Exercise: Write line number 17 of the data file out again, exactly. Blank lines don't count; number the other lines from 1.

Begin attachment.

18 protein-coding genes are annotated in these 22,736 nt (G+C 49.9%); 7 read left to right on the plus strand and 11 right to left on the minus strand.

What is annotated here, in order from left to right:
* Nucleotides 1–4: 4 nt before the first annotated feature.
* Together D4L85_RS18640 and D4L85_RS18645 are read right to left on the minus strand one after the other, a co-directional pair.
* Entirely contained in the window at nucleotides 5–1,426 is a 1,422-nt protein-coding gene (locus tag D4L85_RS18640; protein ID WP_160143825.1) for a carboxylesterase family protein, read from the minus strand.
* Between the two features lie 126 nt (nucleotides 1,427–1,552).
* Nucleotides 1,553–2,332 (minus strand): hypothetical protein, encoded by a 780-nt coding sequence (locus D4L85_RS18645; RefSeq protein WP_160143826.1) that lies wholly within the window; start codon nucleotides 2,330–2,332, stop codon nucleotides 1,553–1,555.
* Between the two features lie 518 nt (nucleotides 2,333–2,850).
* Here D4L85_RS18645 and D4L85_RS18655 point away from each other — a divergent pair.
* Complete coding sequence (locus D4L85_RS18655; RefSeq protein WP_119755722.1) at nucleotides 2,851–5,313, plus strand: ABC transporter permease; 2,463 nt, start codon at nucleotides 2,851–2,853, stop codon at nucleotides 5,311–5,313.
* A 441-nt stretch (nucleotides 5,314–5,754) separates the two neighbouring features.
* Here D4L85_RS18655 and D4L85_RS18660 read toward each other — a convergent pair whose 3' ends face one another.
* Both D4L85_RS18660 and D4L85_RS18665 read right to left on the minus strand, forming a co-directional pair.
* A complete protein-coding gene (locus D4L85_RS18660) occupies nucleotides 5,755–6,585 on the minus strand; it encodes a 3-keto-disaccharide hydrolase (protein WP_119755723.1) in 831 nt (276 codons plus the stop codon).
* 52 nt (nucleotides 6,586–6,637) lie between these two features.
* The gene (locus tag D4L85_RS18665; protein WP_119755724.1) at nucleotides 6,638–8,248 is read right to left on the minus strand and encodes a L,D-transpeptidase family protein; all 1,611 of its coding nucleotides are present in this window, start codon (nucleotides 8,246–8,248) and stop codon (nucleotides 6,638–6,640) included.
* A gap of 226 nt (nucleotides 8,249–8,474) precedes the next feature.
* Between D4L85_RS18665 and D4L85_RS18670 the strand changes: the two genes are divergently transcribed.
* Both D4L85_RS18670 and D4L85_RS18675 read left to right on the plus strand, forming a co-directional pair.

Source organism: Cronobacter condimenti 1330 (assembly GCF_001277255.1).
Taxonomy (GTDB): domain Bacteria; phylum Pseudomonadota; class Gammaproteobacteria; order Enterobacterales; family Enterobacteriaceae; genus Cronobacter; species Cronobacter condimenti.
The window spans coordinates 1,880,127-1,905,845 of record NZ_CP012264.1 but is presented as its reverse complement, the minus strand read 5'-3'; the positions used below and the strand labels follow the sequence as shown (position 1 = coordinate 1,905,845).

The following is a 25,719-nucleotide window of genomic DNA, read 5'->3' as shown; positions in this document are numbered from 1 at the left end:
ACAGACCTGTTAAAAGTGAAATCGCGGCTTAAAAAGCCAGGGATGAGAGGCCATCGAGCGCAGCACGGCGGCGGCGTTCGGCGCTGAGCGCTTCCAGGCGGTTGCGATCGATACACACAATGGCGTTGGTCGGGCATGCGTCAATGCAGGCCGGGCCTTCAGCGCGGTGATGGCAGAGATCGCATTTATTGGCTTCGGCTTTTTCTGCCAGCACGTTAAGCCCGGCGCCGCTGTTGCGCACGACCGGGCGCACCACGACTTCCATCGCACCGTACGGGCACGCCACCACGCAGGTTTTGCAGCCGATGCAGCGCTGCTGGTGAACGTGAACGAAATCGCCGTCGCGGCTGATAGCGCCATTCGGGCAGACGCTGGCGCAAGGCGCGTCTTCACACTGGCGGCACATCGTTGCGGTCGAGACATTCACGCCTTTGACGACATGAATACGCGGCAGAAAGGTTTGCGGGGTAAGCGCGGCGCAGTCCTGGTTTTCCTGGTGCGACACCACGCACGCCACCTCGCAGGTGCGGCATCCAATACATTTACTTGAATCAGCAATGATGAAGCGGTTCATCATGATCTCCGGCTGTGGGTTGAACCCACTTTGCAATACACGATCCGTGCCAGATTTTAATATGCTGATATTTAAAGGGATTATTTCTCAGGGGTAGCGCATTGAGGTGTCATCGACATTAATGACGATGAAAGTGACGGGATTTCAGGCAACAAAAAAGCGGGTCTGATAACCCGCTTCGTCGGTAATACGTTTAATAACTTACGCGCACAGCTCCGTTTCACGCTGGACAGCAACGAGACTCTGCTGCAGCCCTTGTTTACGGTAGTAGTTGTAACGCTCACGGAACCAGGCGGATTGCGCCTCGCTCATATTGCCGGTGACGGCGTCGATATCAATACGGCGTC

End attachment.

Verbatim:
* A gap of 226 nt (nucleotides 8,249–8,474) precedes the next feature.